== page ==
The Museum of Ontario Archaeology is a unique Canadian museum devoted to the study, display, and interpretation of the human occupation of Southwestern Ontario over the past 11,000 years. The Museum is located beside the Lawson Prehistoric Iroquoian Village, a site occupied by the Neutral Iroquoians in the 16th century A.D.
Our mission: Through stewardship, research, and education the Museum continually strives to advance our understanding of Ontario’s archaeological heritage. We bring the human past to life, make it relevant to understanding the present, and inspire an appreciation of, and respect for, Ontario’s cultural diversity.
The Museum of Ontario Archaeology grew out of a collection of artifacts started by Wilfrid and his father Amos Jury (1861-1964). Wilfrid and Amos acquired Native Artifacts collected by farmers in Lobo township. Their displays became popular at fairs such as the Western Fair and at temporary exhibits. In 1933, when plans for the Lawson Memorial Library were made, Ray Lawson (a prominent businessman and owner of the Lawson Site) requested that space be provided for the Museum of Indian Archaeology and Pioneer Life, and for it to be curated by the Jurys.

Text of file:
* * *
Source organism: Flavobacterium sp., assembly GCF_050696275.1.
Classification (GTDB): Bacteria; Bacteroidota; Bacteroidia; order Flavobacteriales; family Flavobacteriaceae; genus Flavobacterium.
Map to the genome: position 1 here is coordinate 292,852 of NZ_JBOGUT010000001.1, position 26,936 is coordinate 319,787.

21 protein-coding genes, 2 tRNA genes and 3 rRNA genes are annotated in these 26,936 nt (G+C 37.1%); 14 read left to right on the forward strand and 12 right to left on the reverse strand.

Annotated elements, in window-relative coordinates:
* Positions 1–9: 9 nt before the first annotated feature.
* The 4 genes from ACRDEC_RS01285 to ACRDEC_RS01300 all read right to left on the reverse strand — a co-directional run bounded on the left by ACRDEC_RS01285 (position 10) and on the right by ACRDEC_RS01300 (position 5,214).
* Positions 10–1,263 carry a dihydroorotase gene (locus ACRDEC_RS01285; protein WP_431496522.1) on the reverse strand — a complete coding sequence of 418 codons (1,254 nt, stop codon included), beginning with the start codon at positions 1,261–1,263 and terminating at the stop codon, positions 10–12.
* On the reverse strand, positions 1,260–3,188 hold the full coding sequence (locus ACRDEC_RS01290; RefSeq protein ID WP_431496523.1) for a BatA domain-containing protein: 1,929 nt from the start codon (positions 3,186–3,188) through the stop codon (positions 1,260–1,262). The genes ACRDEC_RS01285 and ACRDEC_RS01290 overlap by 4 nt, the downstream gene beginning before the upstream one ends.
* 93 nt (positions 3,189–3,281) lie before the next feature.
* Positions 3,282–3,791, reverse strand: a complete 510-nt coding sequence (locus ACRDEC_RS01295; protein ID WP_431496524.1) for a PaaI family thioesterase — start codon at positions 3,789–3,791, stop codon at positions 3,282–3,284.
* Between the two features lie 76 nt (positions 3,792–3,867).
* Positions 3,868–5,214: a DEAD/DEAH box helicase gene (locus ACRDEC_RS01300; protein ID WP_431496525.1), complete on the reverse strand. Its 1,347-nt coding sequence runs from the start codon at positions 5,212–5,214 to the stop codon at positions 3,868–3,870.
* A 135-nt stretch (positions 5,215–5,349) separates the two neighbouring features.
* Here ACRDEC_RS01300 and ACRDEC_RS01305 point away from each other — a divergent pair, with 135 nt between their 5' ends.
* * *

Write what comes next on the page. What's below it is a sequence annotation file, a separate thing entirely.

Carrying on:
In 1973 plans were made to develop the Lawson site and to create a permanent home for the Wilfrid Jury Collection of Indian Artifacts. To facilitate the revitalization, Dr. William D. Finlayson was appointed Executive Director. Finlayson envisioned a university-based archeological research centre with a display gallery and public programs that would include the ongoing excavation of the site. A partial reconstruction of the Lawson prehistoric Indian Village would take shape beside the newly constructed Museum. By 1978, the museum’s name was changed to The Museum of Indian Archaeology (London).